Google’s annual Android Dev Summit kicked off today in California today and the company has outlined some of the new features that developers will be able to explore for future mobile devices.

Some of the highlights include interfaces for foldable phones, like the one Samsung just detailed last night, as well as updates to the navigation and work management on devices.

One of the more interesting announcements is the fact that Google will be giving devs the ability to update Android apps while people are using them.

This in-app update ability will be available via a new API, and will allow applications to run updates in the background if you’re using them. Google does, however, note that users will sometimes be booted out of the app should the update be deemed a critical one.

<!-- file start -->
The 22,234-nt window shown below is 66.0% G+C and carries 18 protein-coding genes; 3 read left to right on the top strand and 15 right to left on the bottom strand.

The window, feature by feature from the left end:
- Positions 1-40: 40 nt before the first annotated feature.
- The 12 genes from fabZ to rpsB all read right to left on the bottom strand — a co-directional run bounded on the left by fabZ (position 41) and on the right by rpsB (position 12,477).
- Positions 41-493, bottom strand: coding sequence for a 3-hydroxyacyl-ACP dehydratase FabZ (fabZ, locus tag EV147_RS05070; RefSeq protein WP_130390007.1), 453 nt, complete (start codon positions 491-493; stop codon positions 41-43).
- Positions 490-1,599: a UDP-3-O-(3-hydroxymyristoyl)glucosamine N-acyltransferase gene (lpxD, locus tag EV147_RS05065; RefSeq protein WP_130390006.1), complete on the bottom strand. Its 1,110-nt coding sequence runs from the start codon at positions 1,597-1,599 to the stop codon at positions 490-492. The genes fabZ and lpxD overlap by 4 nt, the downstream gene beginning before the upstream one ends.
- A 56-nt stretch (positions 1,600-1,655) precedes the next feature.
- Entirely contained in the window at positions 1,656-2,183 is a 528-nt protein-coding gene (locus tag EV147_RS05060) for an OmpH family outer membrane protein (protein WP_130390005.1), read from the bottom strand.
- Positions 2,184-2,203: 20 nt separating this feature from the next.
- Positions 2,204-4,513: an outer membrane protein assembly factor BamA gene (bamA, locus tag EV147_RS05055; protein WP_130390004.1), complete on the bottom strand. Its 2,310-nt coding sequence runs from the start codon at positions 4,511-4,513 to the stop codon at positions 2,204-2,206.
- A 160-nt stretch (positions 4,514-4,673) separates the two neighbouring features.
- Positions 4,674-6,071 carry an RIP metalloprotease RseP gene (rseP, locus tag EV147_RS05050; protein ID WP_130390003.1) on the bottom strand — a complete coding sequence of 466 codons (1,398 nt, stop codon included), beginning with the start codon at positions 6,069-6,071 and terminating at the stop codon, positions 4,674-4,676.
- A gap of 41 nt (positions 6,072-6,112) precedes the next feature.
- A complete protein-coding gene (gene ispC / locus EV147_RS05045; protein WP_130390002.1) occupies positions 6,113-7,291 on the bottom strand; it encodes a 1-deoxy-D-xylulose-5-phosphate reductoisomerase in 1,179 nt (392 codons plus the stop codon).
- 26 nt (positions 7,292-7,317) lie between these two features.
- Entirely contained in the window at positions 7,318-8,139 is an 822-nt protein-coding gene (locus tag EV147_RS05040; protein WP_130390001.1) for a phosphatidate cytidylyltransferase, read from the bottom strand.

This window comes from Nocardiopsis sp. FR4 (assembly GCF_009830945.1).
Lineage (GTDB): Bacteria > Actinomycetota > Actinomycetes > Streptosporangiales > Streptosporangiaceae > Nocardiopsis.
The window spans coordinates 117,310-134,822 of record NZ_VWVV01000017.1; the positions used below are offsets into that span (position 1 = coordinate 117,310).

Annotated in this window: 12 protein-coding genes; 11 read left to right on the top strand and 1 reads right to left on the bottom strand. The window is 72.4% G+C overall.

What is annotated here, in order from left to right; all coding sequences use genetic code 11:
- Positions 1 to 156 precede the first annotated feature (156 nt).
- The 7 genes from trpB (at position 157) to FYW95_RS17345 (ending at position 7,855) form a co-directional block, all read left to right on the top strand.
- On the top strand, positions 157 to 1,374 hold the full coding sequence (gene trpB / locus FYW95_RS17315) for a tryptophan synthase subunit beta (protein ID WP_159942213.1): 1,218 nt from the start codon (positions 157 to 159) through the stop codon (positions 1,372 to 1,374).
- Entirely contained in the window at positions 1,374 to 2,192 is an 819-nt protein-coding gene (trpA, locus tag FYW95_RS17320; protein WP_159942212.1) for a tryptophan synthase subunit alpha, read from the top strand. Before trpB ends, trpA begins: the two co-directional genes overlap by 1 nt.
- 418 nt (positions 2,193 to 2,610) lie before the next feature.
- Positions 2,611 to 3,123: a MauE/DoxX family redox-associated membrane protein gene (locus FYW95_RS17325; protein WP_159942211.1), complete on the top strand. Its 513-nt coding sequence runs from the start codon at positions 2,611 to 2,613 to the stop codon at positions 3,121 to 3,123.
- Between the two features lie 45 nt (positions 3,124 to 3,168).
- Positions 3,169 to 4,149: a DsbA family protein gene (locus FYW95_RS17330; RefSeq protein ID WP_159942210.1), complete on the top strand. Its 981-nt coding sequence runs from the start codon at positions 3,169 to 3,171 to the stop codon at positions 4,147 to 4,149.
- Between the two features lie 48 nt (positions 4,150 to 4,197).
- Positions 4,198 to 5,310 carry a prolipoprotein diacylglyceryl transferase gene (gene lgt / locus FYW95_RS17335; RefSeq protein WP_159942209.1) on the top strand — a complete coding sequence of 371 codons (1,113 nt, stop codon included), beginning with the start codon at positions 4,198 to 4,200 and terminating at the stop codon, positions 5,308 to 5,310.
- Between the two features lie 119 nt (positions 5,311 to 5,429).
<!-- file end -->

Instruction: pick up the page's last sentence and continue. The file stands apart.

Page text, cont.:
“You’ll have two options with this API; the first is a full-screen experience for critical updates when you expect the user to wait for the update to be applied immediately. The second option is a flexible update, which means the user can keep using the app while the update is downloaded. You can completely customize the update flow so it feels like part of your app,” explained the Android blog post on the in-app update API.

For now the API is only available to developers with Google not mentioning when the feature will be baked into the latest version of Android.

As such we may only see it in action come the Google I/O developer conference next year as part of an Android Q preview.

When he's not reviewing the latest smartphones, Robin-Leigh is writing about everything tech-related from IoT and smart cities, to 5G and cloud computing. He's also a keen photographer and dabbles in console games.